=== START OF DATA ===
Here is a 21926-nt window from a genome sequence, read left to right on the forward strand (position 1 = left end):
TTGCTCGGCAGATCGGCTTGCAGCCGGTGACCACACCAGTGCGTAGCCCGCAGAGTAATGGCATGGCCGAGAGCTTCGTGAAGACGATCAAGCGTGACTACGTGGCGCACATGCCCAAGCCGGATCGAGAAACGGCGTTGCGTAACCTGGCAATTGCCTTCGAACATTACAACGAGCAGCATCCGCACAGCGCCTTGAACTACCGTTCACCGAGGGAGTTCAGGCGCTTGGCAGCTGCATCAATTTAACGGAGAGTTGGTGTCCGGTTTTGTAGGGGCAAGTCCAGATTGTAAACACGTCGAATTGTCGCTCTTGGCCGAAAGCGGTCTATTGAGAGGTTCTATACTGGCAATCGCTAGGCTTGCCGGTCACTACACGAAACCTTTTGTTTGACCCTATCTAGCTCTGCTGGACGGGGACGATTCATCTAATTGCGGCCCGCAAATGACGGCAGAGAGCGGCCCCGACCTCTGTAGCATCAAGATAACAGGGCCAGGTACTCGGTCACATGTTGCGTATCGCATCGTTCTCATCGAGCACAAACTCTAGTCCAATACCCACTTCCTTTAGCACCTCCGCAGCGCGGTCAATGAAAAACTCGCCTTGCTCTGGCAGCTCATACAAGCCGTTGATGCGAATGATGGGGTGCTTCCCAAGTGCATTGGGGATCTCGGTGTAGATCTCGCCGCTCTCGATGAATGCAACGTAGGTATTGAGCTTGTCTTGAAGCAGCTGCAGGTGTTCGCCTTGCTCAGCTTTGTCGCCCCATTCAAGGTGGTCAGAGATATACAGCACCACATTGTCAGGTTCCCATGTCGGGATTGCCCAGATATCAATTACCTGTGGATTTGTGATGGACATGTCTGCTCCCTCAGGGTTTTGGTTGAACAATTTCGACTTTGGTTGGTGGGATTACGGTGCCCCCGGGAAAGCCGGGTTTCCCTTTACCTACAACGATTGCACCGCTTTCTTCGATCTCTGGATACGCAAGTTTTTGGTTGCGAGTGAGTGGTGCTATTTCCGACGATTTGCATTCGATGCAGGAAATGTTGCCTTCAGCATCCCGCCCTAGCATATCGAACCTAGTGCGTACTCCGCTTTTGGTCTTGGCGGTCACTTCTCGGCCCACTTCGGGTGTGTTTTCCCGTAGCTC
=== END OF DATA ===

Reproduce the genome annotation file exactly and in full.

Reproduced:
Here is a 21926-nt window from a genome sequence, read left to right on the forward strand (position 1 = left end):
TTGCTCGGCAGATCGGCTTGCAGCCGGTGACCACACCAGTGCGTAGCCCGCAGAGTAATGGCATGGCCGAGAGCTTCGTGAAGACGATCAAGCGTGACTACGTGGCGCACATGCCCAAGCCGGATCGAGAAACGGCGTTGCGTAACCTGGCAATTGCCTTCGAACATTACAACGAGCAGCATCCGCACAGCGCCTTGAACTACCGTTCACCGAGGGAGTTCAGGCGCTTGGCAGCTGCATCAATTTAACGGAGAGTTGGTGTCCGGTTTTGTAGGGGCAAGTCCAGATTGTAAACACGTCGAATTGTCGCTCTTGGCCGAAAGCGGTCTATTGAGAGGTTCTATACTGGCAATCGCTAGGCTTGCCGGTCACTACACGAAACCTTTTGTTTGACCCTATCTAGCTCTGCTGGACGGGGACGATTCATCTAATTGCGGCCCGCAAATGACGGCAGAGAGCGGCCCCGACCTCTGTAGCATCAAGATAACAGGGCCAGGTACTCGGTCACATGTTGCGTATCGCATCGTTCTCATCGAGCACAAACTCTAGTCCAATACCCACTTCCTTTAGCACCTCCGCAGCGCGGTCAATGAAAAACTCGCCTTGCTCTGGCAGCTCATACAAGCCGTTGATGCGAATGATGGGGTGCTTCCCAAGTGCATTGGGGATCTCGGTGTAGATCTCGCCGCTCTCGATGAATGCAACGTAGGTATTGAGCTTGTCTTGAAGCAGCTGCAGGTGTTCGCCTTGCTCAGCTTTGTCGCCCCATTCAAGGTGGTCAGAGATATACAGCACCACATTGTCAGGTTCCCATGTCGGGATTGCCCAGATATCAATTACCTGTGGATTTGTGATGGACATGTCTGCTCCCTCAGGGTTTTGGTTGAACAATTTCGACTTTGGTTGGTGGGATTACGGTGCCCCCGGGAAAGCCGGGTTTCCCTTTACCTACAACGATTGCACCGCTTTCTTCGATCTCTGGATACGCAAGTTTTTGGTTGCGAGTGAGTGGTGCTATTTCCGACGATTTGCATTCGATGCAGGAAATGTTGCCTTCAGCATCCCGCCCTAGCATATCGAACCTAGTGCGTACTCCGCTTTTGGTCTTGGCGGTCACTTCTCGGCCCACTTCGGGTGTGTTTTCCCGTAGCTC